My organization, the Harm Reduction Coalition, believes that harm reduction is about much more than just a series of interventions such as naloxone distribution and syringe services. It is also about promoting social justice by eliminating disparities in health access for drug users, and ensuring that active drug users aren’t deprived of rights or social participation. It would be an overstatement to declare that this strategy accomplishes that goal, but it is a leap in the right direction.

The harm reduction community has come a long way in the past few years in terms of our work with elected representatives and local officials. The Office of National Drug Control Policy has come a long way, too. This year, we have a national drug strategy that proves it.

6 Comments

Here is a question we all should ask Mr. Kerlikowske: «what criteria/metrics should be met before you recommend ending the Prohibition regime and its criminalisation policies. Is there a tipping point?»

It seems to me that for US Drug Tsar, Gil Kerlikowske, as it is for UNODC director, Yury Fedotov, and for that matter for all staunch supporters of Prohibition , criminalisation of drug consumption is a moral, ideological imperative, i.e. drugs are bad and their consumption ought to be prevented come what may, whatever the costs. No matter how hard he has tried to sanitise the ONDCP language, in the eyes of Mr Kerlikowske and the like, discouraging consumption and criminalisation go hand in hand.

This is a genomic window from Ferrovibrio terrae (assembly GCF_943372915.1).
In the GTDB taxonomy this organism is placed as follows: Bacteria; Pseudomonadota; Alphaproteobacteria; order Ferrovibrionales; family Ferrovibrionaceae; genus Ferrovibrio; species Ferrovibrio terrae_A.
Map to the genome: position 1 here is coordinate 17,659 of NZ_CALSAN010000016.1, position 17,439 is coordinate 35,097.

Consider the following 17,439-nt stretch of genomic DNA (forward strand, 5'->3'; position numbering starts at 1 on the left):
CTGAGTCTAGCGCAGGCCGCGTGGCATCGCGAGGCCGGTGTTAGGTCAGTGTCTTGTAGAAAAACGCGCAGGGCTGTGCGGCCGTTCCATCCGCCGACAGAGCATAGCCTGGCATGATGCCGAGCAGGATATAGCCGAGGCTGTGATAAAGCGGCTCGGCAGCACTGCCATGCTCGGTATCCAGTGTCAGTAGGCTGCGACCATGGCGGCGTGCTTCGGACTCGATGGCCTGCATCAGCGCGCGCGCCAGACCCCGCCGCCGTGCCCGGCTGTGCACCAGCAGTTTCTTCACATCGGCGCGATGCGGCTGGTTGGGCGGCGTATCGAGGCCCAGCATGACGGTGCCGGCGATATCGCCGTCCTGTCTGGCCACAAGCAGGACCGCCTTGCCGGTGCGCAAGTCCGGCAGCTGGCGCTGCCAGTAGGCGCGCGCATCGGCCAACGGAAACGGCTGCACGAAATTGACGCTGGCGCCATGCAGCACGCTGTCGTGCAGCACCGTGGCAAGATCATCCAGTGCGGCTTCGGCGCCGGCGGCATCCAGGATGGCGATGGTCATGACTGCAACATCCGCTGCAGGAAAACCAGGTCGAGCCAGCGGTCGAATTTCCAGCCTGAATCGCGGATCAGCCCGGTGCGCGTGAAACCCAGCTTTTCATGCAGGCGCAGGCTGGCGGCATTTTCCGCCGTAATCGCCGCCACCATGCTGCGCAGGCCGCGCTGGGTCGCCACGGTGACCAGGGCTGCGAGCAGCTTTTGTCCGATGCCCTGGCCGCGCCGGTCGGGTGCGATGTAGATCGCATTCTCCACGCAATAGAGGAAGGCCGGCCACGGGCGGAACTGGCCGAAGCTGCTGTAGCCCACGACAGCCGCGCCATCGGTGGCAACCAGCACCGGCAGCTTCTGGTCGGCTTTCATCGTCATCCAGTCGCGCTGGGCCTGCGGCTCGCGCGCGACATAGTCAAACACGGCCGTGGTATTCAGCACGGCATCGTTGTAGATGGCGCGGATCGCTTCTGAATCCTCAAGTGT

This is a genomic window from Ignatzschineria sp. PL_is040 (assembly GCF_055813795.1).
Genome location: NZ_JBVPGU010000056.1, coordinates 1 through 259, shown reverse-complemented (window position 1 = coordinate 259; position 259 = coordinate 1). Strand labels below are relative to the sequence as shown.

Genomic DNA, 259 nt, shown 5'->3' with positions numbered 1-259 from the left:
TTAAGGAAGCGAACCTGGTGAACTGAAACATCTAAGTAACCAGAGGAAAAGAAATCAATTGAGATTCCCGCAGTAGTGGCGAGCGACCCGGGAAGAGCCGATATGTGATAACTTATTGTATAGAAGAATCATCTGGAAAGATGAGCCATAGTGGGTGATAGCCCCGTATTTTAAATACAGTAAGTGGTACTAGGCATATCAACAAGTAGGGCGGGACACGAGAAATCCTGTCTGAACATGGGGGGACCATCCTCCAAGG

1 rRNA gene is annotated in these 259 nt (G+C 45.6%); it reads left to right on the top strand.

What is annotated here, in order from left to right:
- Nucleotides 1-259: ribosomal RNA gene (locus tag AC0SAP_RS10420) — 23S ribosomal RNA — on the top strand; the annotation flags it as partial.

Gart Valenc
Twitter: @gartvalenc

Here is another question for US Drug Czar, Mr Kerlikowske,

How do you reconcile your claim that drugs policies are based on scientific evidence with the fact that the ONDCP

a) is prohibited from funding any study or contract relating to the legalisation (for a medical use or any other use) of a substance listed in schedule I of section 202 of the Controlled Substances Act (21 U.S.C. 812) and

b) is obliged to take any action to oppose any attempt to legalise the use of a substance listed in schedule I of section 202 of the Controlled Substances Act (21 U.S.C. 812)

Gart Valenc
Twitter: @gartvalenc

Gart, you are an old legalizer that never gets tired of asking the same irrelevant questions. The metrics are clearly laid out in the Strategy. Just because to you harm reduction doesn't mean legalization to them you throw a tizzy.

Kellogg, would you mind explaining to me why you think my questions are irrelevant?

As for not getting tired of asking the same questions, I'm afraid I'll keep asking until I get a satisfactory answer.